The grouper training courses were for the fisherfolk in Mindanao (Misamis Occidental province). Two sessions of each course were conducted in cooperation with either the Philippines-Australia Community Assistance Program/MOAVEC or ACIAR/GataDaku Multipurpose Cooperative.

Meanwhile, another four training courses are ongoing: (1) Fish health management, 11 Sept – 12 Oct, being attended by a Tanzanian national; (2) Crab seed production, 15 Sept – 01 Oct, for a Malaysian national; (3) Grow-out culture of mudcrab, 22 Sept – 10 Oct, for two Filipino entrepreneurs; and (4) Principles of health management in aquaculture, 29 July – 14 Dec, the internet course with 14 virtual trainees from Brunei, Philippines, Singapore, Thailand, China, Hong Kong, Sri Lanka, and the USA. The online course is funded by GOJ-Trust Fund.

Further, AQD hosted 17 study tour groups whose interests ranged from abalone and marine fish hatcheries to information technology infrastructure. A total of 216 entrepreneurs, fish farmers, government officials and out-of-school youths have so far been oriented on AQD programs and facilities.

AQD bridges discussion between fishers and regulators

A Workshop on the filter net (tangab) and lift net (bintahan) fisheries in Iloilo Strait was held at FishWorld on 18-19 August 2008 by the SEAFDEC Aquaculture Department and the Bureau of Fisheries and Aquatic Resources (BFAR) Region 6 in an effort to find ways to reduce the waste of marine resources due to the tangab and bintahan.

FishWorld Curator Teodora Bagarinao studied the tangab fishery in the Oton and Tigbauan, in Morobuan, Jordan, Guimaras, and in Calumpang and Santo Nino Sur, Iloilo City in 2007-2008. She published her initial findings in a colorful booklet (What’s in a Tangab?) that has been widely circulated at the four tangab fishery sites. AQD Chief Dr. Joebert Toledo asked her to present the results of the study at a workshop of the main tangab stakeholders. So she did. At the workshop, Prof. Ricardo Babaran of the University of the Philippines College of Fisheries and Ocean Sciences also presented research data about the bintahan fishery in Miagao.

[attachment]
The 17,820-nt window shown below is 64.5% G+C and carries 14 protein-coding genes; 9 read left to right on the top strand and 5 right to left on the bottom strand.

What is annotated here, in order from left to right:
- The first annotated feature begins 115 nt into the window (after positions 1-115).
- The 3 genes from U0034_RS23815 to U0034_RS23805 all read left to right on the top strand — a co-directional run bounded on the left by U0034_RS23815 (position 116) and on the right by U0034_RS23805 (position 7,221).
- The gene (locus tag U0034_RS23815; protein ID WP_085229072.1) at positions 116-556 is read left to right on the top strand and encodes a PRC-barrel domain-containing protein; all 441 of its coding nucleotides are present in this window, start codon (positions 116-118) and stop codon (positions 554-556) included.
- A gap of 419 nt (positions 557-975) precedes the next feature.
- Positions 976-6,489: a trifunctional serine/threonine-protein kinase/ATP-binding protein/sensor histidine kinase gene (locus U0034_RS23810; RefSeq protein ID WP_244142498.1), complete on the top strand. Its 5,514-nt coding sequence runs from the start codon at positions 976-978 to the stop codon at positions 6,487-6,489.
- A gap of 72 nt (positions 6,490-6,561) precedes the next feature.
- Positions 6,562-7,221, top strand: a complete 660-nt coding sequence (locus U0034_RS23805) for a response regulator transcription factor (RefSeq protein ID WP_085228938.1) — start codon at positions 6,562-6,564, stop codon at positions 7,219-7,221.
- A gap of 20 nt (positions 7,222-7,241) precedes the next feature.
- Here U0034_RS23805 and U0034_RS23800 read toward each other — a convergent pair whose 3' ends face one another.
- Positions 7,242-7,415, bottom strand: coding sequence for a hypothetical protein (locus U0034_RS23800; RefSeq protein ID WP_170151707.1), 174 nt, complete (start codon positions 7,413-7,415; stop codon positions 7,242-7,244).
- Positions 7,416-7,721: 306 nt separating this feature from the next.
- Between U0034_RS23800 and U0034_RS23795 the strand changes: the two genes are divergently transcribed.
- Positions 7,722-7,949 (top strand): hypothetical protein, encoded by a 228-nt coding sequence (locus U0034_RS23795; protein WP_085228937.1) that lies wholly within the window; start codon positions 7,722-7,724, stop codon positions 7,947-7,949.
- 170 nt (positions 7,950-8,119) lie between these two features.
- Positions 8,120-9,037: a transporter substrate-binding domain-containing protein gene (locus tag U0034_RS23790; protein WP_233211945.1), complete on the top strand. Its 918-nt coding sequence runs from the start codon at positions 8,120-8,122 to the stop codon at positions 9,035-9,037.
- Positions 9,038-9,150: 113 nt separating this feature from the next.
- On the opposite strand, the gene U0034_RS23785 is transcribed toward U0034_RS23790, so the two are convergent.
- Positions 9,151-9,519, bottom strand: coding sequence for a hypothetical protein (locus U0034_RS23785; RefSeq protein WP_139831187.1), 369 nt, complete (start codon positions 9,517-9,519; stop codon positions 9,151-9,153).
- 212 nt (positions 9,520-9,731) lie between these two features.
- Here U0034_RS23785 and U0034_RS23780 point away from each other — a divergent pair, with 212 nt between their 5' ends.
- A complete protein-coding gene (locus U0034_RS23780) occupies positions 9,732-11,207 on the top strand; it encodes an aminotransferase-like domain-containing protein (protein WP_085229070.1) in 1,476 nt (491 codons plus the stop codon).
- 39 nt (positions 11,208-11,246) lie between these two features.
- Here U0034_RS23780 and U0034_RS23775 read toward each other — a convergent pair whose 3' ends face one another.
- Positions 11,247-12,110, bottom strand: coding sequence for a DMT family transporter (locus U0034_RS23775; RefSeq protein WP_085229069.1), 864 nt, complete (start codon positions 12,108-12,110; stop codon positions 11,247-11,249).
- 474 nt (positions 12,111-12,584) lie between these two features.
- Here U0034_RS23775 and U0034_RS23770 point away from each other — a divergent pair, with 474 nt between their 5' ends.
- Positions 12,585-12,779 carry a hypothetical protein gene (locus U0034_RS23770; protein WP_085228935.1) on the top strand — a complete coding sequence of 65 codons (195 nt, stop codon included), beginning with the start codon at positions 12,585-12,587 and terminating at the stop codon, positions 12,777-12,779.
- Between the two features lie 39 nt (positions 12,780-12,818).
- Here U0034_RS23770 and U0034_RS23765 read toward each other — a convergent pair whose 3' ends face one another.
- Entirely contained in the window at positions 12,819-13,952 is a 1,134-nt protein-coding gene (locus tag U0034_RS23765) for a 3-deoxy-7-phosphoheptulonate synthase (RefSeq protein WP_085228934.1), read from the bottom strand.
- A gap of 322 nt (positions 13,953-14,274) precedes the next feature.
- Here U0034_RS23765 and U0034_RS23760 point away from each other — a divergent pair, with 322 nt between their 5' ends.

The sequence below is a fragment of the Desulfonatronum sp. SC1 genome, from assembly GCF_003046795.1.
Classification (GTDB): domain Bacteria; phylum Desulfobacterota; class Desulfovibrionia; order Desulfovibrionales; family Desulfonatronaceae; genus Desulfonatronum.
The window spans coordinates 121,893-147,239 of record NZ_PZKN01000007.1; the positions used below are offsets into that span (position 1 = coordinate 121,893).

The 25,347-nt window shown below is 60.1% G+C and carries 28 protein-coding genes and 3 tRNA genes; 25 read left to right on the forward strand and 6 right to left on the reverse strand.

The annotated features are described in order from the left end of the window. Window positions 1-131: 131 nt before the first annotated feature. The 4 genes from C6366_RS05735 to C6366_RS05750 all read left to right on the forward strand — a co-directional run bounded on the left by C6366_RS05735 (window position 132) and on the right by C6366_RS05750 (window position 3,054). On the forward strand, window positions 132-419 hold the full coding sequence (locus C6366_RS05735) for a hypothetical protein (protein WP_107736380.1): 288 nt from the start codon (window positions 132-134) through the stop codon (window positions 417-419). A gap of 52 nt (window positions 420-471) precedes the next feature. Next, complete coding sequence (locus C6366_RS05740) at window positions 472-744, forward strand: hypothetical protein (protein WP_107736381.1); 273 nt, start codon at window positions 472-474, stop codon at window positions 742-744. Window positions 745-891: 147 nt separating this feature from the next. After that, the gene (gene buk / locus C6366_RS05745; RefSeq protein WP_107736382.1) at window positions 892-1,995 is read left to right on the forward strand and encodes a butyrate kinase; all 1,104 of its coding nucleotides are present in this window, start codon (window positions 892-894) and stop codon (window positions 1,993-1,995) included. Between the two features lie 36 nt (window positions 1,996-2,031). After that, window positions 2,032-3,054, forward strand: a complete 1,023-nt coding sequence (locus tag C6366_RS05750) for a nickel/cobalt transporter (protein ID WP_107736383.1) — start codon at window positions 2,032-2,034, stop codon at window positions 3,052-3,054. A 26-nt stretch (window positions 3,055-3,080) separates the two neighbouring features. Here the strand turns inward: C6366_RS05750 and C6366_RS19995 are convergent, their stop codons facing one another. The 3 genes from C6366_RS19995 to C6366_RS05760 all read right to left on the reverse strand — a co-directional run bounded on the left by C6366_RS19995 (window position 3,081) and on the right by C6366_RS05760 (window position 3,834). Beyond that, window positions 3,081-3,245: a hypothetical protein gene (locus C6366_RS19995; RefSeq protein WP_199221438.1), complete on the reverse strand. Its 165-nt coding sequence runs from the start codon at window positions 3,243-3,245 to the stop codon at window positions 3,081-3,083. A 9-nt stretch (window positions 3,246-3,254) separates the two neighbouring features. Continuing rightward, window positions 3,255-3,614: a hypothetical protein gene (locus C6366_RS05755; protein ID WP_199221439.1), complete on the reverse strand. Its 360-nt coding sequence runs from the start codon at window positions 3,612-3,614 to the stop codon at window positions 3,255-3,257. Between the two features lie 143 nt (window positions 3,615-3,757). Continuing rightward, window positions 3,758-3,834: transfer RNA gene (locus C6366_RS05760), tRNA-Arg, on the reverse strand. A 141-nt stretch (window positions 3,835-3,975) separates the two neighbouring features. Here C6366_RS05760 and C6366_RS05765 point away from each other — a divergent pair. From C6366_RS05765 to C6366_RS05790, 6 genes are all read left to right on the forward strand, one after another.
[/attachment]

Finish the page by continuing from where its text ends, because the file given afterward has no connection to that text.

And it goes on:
Some 53 stakeholders from Iloilo City, from Jordan, Guimaras, and from Oton, Tigbauan, Guimbal, and Miagao of the First Congressional District of Iloilo attended the workshop — tangab operators, bintahan operators, barangay captains, municipal and city agriculturists, agriculture technicians, chairpersons of the Fisheries and Aquatic Resources Management Councils, and members of the Sangguniang Bayan.